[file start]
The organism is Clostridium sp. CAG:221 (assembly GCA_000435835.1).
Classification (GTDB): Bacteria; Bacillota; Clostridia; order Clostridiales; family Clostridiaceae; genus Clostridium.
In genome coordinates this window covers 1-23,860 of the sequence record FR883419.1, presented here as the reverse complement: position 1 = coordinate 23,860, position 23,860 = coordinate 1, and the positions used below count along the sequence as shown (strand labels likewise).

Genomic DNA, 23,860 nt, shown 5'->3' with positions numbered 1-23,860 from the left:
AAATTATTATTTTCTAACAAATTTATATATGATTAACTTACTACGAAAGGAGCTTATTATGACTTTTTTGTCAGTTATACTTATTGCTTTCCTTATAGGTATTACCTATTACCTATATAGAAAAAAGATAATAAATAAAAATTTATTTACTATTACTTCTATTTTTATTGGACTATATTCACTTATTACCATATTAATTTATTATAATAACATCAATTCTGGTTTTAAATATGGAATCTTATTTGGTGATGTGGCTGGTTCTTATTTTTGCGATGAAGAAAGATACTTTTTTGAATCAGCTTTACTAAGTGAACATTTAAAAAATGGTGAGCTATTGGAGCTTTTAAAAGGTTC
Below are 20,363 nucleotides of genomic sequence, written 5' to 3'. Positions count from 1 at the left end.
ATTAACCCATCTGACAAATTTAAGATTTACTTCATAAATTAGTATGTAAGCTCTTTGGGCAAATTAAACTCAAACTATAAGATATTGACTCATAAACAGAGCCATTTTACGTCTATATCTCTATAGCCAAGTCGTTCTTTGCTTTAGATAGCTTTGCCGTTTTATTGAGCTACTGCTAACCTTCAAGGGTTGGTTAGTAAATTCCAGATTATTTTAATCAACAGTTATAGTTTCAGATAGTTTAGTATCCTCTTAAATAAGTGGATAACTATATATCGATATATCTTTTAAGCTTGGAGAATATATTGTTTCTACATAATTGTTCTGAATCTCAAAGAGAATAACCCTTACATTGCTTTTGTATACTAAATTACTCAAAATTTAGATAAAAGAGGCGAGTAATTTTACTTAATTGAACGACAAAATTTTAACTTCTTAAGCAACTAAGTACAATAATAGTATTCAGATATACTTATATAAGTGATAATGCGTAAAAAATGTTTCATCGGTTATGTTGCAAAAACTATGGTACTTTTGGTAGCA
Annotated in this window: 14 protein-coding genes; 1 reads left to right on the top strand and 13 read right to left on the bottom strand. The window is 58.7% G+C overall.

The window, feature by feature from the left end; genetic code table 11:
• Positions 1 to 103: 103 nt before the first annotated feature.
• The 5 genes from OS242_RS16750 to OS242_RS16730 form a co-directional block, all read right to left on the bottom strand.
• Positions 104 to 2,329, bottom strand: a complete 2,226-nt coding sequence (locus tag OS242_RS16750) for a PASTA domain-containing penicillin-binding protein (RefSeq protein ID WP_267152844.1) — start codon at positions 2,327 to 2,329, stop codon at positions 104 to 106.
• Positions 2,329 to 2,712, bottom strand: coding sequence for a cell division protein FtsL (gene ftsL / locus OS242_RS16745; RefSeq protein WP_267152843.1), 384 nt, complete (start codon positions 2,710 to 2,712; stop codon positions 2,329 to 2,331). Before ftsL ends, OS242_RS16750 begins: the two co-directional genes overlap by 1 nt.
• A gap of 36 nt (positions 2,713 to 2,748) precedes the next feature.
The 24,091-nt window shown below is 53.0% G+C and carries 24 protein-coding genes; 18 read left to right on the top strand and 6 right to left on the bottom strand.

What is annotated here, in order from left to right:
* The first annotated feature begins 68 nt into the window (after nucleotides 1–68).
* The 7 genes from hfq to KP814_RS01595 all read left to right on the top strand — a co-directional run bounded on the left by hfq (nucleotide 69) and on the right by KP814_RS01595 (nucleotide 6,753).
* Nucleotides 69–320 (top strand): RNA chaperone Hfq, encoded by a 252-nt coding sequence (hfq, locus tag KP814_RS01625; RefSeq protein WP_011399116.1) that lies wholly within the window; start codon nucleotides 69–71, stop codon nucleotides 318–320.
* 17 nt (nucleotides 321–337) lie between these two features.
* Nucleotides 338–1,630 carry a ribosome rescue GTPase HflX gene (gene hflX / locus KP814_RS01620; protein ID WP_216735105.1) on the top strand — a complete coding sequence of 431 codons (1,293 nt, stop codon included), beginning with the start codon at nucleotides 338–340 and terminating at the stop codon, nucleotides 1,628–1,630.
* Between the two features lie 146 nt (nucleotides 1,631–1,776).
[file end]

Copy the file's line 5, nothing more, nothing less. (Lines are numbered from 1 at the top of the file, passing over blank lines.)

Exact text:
AAATTATTATTTTCTAACAAATTTATATATGATTAACTTACTACGAAAGGAGCTTATTATGACTTTTTTGTCAGTTATACTTATTGCTTTCCTTATAGGTATTACCTATTACCTATATAGAAAAAAGATAATAAATAAAAATTTATTTACTATTACTTCTATTTTTATTGGACTATATTCACTTATTACCATATTAATTTATTATAATAACATCAATTCTGGTTTTAAATATGGAATCTTATTTGGTGATGTGGCTGGTTCTTATTTTTGCGATGAAGAAAGATACTTTTTTGAATCAGCTTTACTAAGTGAACATTTAAAAAATGGTGAGCTATTGGAGCTTTTAAAAGGTTC